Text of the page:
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Pocket hole problems

Discussion in 'Wood / Woodwork / Carpentry' started by potato80, 26 Apr 2020.

  1. potato80

    potato80

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    Hi folks.

    Just practicing with pocket holes (in preparation for making some cabinets for wardrobes). Using the Trend system.

    Two questions:

    1. Why does my wood split (see picture)?
    Am I simply drilling too far in, is it the screws, wood itself, or set up that's causing the issue?

    2. When I feel I've drilled the screws in far enough, it seems to push the wood a mm or two past the edge of the piece I'm attaching it to.


    Any advice much appreciated! The system seems to work really well in everyone's videos on YouTube!
     

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  3. foxhole

    foxhole

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    Probably wrong screw type , size , you can buy flat head screw designed to prevent screw travelling too far into timber . Timber will be pushed if there is no pilot hole ( you can tighten then release screw and tighten again which will avoid the push.)
     
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  4. JobAndKnock

    JobAndKnock

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    Pocket hole joining was originally developed for dofteood, plywood and "melamine" (MFC - melamine faced chipboard) and NOT MDF. The reason the MDF is splitting is that the pilot hole is too small and/or the screws are too big or the wrong type, a Foxhole says. MDF requires the pilot hole to be properly cleaned out and very much nearer the actual size of the screw than either wood or softwood to avoid splitting. Movement can be countered by setting up a corner cramp or using the special cramps sold by Kreg

    Personally I find the joints made by this system in MDF and MFC to be incredibly weak and subject to bursting if the item is subjected to any adverse loading (e.g full height wardrobe being moved upstairs and manhandled into position)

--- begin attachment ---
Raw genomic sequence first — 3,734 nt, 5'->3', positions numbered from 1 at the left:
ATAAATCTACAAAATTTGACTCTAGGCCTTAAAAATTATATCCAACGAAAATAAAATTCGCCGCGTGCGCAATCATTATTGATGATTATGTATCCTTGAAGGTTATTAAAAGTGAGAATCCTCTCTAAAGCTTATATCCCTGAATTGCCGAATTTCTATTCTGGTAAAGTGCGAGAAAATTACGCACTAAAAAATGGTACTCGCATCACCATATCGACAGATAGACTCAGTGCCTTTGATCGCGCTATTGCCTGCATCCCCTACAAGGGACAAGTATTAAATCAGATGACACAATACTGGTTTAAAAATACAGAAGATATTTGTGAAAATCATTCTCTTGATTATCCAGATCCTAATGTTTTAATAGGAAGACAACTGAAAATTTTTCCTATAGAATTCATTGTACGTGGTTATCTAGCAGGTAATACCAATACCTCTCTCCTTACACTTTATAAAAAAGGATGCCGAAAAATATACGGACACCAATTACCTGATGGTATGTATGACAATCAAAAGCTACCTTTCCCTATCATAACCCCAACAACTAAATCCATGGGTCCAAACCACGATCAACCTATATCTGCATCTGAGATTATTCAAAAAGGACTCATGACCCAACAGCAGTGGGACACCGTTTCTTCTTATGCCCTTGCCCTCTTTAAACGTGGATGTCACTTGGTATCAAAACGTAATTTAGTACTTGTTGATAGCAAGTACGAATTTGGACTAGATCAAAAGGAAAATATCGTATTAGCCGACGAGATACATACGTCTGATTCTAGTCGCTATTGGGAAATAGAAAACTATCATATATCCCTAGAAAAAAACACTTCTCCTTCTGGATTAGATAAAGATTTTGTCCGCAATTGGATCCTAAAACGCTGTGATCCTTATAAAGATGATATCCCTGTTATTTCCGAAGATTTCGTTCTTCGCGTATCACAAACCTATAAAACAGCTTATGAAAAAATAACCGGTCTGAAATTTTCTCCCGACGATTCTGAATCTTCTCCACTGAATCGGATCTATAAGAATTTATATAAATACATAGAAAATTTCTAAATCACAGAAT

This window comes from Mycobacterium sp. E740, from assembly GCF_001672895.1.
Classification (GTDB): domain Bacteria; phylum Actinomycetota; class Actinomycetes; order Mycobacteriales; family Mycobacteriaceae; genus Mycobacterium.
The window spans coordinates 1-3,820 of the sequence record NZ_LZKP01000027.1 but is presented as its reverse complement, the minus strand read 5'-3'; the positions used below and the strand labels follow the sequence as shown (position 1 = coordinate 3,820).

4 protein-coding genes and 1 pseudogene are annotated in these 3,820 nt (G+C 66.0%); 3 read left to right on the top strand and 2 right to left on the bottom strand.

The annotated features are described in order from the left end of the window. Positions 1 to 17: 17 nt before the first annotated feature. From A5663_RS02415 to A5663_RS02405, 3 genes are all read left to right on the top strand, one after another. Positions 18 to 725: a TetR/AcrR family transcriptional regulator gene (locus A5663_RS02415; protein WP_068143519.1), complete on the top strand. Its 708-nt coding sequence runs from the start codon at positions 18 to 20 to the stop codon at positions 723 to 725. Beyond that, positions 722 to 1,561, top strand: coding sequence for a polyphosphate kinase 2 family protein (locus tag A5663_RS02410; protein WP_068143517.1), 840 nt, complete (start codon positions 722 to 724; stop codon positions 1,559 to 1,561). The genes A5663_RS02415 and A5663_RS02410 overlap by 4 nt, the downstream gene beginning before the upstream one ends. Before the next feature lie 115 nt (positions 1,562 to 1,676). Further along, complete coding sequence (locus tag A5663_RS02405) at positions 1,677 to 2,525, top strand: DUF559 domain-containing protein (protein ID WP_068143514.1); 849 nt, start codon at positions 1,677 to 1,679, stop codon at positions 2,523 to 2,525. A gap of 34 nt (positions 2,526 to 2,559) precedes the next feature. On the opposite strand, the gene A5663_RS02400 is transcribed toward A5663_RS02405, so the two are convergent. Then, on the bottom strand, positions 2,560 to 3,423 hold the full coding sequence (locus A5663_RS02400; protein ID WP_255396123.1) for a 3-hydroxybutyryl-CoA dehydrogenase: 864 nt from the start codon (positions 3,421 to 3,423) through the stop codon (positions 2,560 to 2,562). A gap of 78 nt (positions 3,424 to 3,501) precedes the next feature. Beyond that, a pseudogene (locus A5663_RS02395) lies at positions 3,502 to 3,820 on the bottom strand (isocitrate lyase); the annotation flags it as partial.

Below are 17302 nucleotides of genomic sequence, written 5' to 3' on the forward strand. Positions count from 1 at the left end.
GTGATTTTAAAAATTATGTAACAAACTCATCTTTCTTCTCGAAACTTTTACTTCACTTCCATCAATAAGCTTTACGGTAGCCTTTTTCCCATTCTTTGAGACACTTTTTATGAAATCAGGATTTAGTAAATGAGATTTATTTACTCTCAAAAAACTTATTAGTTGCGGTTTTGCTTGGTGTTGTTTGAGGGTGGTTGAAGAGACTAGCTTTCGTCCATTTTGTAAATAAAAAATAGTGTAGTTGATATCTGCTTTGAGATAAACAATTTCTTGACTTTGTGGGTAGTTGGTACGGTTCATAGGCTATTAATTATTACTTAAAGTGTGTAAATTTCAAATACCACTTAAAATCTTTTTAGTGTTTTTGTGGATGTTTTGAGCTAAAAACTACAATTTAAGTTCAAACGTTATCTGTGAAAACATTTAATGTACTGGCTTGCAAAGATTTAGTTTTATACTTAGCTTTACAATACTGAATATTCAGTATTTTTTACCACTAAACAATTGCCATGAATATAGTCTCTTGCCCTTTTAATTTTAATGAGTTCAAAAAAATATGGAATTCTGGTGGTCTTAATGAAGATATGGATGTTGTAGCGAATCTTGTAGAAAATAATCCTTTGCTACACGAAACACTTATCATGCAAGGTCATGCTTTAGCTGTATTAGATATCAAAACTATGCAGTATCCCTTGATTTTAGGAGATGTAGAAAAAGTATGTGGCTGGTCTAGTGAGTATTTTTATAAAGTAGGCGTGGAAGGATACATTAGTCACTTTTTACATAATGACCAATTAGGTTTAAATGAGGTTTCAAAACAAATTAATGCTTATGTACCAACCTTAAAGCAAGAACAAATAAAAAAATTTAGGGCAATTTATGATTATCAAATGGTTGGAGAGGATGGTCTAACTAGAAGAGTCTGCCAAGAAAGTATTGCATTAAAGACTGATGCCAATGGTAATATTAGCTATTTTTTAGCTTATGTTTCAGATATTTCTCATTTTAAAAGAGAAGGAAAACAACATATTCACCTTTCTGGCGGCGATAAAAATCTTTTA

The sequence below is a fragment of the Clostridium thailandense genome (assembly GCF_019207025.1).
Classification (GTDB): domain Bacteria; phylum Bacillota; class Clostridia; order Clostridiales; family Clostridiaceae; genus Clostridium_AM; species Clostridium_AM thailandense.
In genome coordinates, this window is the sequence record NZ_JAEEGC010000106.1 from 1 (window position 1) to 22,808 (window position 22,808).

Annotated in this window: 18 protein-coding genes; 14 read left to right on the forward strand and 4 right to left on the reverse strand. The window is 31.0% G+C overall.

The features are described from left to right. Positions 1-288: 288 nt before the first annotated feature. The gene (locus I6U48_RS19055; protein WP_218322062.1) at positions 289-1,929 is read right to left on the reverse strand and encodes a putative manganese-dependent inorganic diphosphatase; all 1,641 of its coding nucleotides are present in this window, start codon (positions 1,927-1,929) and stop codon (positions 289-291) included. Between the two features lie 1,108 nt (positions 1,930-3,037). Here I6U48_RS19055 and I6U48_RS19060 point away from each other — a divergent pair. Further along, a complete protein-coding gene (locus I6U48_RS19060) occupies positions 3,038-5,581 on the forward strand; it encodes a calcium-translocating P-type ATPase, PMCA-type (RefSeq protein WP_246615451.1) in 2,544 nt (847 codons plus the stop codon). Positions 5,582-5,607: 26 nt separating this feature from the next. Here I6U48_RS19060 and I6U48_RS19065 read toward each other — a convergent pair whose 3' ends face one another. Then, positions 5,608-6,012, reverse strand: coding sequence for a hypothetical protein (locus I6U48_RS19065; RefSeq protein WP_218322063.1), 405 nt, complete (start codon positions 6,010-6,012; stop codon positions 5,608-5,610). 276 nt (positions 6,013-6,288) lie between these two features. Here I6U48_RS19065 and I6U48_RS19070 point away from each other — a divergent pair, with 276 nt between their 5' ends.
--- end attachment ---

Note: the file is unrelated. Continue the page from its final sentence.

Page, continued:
Last edited: 26 Apr 2020
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  5. potato80

    potato80

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    Really helpful. Thanks so much!
     
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  6. foxhole

    foxhole

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    Mdf needs pilot holes and no closer than 80-90mm from edge so your mdf dimensions make it impossible to screw together , glue or internal brackets might work what is the project ?
     
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  8. potato80

    potato80

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    These were just small test pieces, so I could practice. I'm making a set of floor-to-ceiling wardrobes. Probably 18mm MDF (though reconsidering, based on the above info), placed on top of a ladder frame, and fixed to batons on the three walls. I'm buying the doors ready-made.
     
  9. foxhole

    foxhole

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    You can make with 18mm mdf but screw thru sides staying 90mm from edges and 120mm apart. Pocket jig of no use for that project .
    You don’t need a frame .I made a shallow cupboard for my landing (just 320mm deep)to house towels etc. Mdf doors routed to look like panels .You can strengthen joints with plastic blocks and also use to install Shelving .
     

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  10. JobAndKnock

    JobAndKnock

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    Agreed. If you make your carcass with the top and bottom inside the two "gable ends" you simply need to pilot drill and countersink the holes then screw together, ideally using black carcass screws. Fairly standard way to produce carcasding used in shop fitting where the screw heads won't be seen
    Cheap, too
     
  11. potato80

    potato80

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    Cheers that's helpful.
    I want a ladder frame beneath the units, so I can have seamless skirting running around the room Inc the wardrobes (which will also mirror the seamless coving running around the room and at the top of the wardrobe, too).

    I'll forgo the pocket holes. Much simpler!
     
  12. JobAndKnock

    JobAndKnock

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    Ladder frame deffo the best way to level up for the base. Use horseshoe packers to level it all up and fix down to the floor with screws
     
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